No-frills carrier caves; will pay billions to TRA, TAA in back taxes and airport fees

At last FastJet, owner of Fly540 airline, has agreed to pay debts amounting to billions of shillings it owes the Tanzania Revenue Authority (TRA) and Tanzania Airports Authority (TAA).

For almost a month FastJet has been passing the buck to Fly540 (T) Ltd over payment of debts totalling over Sh4 billion to TRA and TAA.

FastJet has been maintaining that Fly540 was supposed to pay the debts under a contract for taking over the airline.   

The new turn of events arose yesterday when the FastJet general manager for Africa, Mr Kyle Haywood, told a press conference that they were ready to pay the debts pending proper reconciliation by TRA and TAA.

“We have met with TRA and TAA to discuss the pending bills. We will pay, but we want supporting documents of all these bills.  We are in discussion with TRA, for we have to validate what are paying,” said Mr Haywood.

According to documents availed to The Citizen, the airline owes to TRA a total of Sh2.9 billion and TAA a total of Sh570 million.

In a letter Ref. No. EC.30/158/01.B61, dated February 12, 2013, TAA said it wants the debtor, FastJet, to effect the payment of debts amounting to Sh570,668,242 and Sh152,596,000 ($95,360) within three days.
These are  outstanding debts on landing and parking charges.

In the latest move, TRA claims in a letter, whose copy was availed to the media, that the airline has not met its obligations. They include tax liabilities such like Pay As You Earn (PAYE) as per payroll analysis amounting to Sh456,317,637 and PAYE difference with accounts worth of Sh987,517,985.

Other categories of tax claims include Skills Development Levy (SDL) amounting to Sh117,872,376, SDL per differences with final accounts of Sh237,004,317, final rental tax of Sh70,877,283, stamp duty amounting to Sh15,708,037 and departure tax of Sh951,562,012.

Dated December 3, 2012, the document states that the scope of TRA audit of tax liabilities facing the airline included corporate tax remittance from 2009 to 2011, PAYE, SDL from January 2009 to November 2012 and Rental as well as Stamp Duty from 2009 to 2012.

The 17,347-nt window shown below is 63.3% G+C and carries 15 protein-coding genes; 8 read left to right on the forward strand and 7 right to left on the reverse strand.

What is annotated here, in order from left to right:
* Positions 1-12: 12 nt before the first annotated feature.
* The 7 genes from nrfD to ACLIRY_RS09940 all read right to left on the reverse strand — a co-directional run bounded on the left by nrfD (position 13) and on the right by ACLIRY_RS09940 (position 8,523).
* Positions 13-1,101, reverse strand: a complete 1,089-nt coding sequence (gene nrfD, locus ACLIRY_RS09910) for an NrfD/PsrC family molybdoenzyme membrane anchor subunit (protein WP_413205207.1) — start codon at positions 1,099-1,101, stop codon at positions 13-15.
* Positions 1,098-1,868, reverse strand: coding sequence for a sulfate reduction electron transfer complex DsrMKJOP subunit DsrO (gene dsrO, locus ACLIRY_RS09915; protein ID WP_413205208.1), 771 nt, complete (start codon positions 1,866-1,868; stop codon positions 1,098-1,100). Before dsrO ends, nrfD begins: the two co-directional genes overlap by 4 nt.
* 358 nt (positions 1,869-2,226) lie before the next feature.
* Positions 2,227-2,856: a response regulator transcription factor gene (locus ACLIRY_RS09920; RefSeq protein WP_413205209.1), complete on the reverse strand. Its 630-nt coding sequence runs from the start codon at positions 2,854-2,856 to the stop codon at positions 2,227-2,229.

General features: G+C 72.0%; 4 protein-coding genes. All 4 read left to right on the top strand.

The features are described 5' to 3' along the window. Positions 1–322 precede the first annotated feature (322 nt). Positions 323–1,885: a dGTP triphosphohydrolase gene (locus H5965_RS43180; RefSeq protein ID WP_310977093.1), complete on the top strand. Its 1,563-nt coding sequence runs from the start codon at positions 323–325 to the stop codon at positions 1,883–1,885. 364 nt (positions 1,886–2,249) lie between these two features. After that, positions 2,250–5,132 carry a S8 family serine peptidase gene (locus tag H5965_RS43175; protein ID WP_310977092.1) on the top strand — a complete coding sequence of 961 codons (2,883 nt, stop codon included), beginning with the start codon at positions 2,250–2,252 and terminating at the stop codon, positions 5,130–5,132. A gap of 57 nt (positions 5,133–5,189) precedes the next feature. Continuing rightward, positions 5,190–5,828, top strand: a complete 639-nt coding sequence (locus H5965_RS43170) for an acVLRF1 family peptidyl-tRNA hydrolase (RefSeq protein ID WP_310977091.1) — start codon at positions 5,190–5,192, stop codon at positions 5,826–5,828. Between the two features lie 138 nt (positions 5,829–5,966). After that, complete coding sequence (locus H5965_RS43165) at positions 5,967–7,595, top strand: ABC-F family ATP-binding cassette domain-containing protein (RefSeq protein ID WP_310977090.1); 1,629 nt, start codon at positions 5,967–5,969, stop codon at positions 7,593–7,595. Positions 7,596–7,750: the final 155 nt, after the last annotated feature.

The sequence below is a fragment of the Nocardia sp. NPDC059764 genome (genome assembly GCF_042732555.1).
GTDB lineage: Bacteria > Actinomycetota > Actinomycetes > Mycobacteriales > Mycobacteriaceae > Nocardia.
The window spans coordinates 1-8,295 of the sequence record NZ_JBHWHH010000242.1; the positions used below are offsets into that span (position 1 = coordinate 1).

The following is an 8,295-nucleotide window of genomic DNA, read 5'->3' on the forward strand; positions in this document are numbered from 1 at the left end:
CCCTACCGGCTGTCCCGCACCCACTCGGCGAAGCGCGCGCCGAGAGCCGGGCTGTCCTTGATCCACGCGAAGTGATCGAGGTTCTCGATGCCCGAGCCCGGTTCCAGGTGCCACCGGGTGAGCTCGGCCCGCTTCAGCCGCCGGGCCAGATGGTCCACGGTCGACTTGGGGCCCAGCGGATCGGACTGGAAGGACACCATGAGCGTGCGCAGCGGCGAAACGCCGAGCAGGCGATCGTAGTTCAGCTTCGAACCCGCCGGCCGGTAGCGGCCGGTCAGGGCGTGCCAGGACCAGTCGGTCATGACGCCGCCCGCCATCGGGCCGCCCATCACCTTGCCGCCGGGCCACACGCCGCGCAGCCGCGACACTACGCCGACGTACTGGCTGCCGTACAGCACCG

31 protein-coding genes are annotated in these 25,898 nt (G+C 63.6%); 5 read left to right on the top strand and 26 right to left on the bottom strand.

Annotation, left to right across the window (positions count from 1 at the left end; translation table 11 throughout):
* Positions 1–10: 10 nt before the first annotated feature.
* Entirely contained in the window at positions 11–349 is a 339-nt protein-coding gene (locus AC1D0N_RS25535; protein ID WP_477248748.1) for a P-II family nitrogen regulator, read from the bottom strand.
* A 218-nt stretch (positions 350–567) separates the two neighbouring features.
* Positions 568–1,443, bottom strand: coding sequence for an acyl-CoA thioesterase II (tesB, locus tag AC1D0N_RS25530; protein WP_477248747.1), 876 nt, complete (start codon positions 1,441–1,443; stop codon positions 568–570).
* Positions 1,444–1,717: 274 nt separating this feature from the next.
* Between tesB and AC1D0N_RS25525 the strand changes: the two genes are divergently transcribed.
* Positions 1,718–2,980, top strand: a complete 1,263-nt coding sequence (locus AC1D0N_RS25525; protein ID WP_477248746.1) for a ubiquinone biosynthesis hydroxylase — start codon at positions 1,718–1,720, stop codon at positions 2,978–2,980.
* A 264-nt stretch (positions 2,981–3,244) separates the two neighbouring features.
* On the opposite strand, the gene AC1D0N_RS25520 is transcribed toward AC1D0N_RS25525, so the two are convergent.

According to TRA, the preliminary audit charges of all categories of taxes outlined above are yet to be paid by the company which was registered as an airline known as Fly540 Tanzania on May 29, 2008.

The TRA document further states that the audit was intended to induce voluntary compliance through an effective and efficient tax audit programme.

Further, it was  to utilise audit opportunities to educate, foster customer care hence build trust, confidence and improved compliance to the tax payer, FastJet. No frills carrier caves; will pay billions to TRA, TAA in back taxes and airport fees

“We have a strong future in Tanzania. We will invest more to increase the number of airlines and flights. We have to put a lot of capital in the aviation industry,” said Mr Haywood who is based in South Africa.

“Our airline is growing very fast. For the past two months we have recorded 75,000 passengers. We are also seeking Tanzanians to own shares in the airline,” he said.

He also announced that the airline had inaugurated flights to Mwanza and Kilimanjaro and would start flying to Zanzibar next month.

FastJet’s Africa Operations, previously called Lonrho Aviation (BVI) Ltd, have been licensing the Fly540 brand from Five Forty Aviation since 2008. FastJet’s Africa Operations now fly three Fly540 branded planes in Angola and two in Ghana. 

It flew two planes using the Fly540 brand in Tanzania until November 2012 when the new company took over the operations.
Source: The Citizen, reported by Ludger Kasumuni in Dar es Salaam

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